radiating structure, and the peak power density of any emission shall
not exceed 18 [mu]W/cm\2\, as measured 3 meters from the radiating
(2) For fixed field disturbance sensors that occupy 500 MHz or less
of bandwidth and that are contained wholly within the frequency band
61.0-61.5 GHz, the average power density of any emission, measured
during the transmit interval, shall not exceed 9 [mu]W/cm\2\, as
measured 3 meters from the radiating structure, and the peak power
density of any emission shall not exceed 18 [mu]W/cm\2\, as measured 3
meters from the radiating structure. In addition, the average power
density of any emission outside of the 61-61.5 GHz band, measured during
the transmit interval, but still within the 57-64 GHz band, shall not
exceed 9 nW/cm\2\, as measured 3 meters from the radiating structure,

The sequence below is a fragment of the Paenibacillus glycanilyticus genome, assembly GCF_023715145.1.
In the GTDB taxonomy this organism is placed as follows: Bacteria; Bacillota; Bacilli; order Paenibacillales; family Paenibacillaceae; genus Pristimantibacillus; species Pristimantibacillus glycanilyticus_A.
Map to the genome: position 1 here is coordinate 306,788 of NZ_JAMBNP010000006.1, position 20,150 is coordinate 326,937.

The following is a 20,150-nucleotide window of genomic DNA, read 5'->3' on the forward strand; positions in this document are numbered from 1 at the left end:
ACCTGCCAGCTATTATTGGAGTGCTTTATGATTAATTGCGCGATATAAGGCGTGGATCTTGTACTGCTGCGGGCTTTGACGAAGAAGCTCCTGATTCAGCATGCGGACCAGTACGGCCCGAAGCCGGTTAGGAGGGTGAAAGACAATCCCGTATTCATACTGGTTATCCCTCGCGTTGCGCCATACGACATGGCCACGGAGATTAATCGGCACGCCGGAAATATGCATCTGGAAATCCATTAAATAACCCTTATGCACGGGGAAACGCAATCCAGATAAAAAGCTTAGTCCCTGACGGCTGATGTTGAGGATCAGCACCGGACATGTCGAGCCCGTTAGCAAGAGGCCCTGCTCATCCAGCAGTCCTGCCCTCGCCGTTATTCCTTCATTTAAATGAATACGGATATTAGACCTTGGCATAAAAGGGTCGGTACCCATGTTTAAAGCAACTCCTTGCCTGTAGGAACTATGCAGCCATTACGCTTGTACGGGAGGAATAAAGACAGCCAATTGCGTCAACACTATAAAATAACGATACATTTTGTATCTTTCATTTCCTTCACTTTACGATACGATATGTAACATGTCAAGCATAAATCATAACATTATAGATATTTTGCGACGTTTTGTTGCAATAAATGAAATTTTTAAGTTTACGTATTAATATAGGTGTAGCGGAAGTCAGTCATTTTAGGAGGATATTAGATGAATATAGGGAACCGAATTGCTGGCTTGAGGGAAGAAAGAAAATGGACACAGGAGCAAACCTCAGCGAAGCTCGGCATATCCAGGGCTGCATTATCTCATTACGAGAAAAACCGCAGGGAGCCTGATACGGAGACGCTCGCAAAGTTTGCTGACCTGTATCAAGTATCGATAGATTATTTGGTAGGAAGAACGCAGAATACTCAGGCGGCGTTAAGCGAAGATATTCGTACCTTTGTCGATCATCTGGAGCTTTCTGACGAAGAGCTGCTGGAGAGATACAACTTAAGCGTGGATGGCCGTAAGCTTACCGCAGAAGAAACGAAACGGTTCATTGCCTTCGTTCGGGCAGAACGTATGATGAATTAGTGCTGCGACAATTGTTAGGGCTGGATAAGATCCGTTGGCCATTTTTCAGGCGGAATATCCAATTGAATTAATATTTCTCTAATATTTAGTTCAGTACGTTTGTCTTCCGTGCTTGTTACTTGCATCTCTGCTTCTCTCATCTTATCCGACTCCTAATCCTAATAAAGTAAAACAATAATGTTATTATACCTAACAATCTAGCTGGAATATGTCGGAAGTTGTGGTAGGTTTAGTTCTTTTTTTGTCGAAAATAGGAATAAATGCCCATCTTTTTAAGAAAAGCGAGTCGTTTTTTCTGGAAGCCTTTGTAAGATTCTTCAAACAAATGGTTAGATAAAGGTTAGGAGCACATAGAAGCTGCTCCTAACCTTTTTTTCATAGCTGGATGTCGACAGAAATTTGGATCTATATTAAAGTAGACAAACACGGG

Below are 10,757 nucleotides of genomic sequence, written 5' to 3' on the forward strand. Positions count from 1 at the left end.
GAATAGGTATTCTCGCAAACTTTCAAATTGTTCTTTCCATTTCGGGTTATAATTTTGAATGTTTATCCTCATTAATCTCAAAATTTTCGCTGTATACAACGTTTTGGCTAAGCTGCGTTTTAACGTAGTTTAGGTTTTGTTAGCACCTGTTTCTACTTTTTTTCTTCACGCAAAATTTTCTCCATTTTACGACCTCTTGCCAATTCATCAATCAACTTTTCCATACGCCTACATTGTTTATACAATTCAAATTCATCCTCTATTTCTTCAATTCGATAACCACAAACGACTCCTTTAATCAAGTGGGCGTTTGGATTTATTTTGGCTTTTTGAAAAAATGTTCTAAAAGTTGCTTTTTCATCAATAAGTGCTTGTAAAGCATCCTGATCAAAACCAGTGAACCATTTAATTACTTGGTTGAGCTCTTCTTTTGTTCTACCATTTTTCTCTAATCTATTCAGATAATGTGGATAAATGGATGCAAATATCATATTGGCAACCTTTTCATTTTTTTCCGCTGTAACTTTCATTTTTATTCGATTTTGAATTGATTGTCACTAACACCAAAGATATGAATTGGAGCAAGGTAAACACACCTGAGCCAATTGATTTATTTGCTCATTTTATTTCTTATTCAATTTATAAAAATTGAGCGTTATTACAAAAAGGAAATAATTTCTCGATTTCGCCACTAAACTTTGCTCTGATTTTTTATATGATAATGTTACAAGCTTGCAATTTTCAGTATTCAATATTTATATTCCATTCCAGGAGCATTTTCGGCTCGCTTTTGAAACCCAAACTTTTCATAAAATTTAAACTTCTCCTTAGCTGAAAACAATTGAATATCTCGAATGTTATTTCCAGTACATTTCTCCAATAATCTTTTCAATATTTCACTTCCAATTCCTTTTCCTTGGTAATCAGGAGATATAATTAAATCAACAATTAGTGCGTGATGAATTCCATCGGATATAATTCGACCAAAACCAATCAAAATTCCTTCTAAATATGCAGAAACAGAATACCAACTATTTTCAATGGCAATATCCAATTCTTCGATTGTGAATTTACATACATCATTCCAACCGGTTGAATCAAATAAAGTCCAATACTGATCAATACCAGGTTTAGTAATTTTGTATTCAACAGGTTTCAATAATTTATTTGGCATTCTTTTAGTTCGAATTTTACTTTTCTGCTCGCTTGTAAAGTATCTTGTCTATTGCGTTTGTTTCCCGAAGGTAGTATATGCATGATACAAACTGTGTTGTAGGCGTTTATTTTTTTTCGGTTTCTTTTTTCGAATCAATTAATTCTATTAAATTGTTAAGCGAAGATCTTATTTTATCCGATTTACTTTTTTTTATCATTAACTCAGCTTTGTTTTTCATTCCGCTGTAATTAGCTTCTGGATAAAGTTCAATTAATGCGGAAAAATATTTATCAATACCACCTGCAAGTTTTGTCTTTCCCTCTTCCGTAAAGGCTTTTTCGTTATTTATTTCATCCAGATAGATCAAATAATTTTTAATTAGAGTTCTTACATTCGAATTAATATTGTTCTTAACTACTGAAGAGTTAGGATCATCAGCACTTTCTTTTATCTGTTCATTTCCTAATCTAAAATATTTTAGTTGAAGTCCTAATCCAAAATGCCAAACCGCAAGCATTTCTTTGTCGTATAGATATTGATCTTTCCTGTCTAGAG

and the peak power density of any emission shall not exceed 18 nW/cm\2\,
as measured three meters from the radiating structure.
(3) For fixed field disturbance sensors other than those operating
under the provisions of paragraph (b)(2) of this section, the peak
transmitter output power shall not exceed 0.1 mW and the peak power
density shall not exceed 9 nW/cm\2\ at a distance of 3 meters.
(4) Peak power density shall be measured with an RF detector that
has a detection bandwidth that encompasses the 57-64 GHz band and has a
video bandwidth of at least 10 MHz, or using an equivalent measurement
(5) The average emission levels shall be calculated, based on the
measured peak levels, over the actual time period during which
(c) Limits on spurious emissions:
(1) The power density of any emissions outside the 57-64 GHz band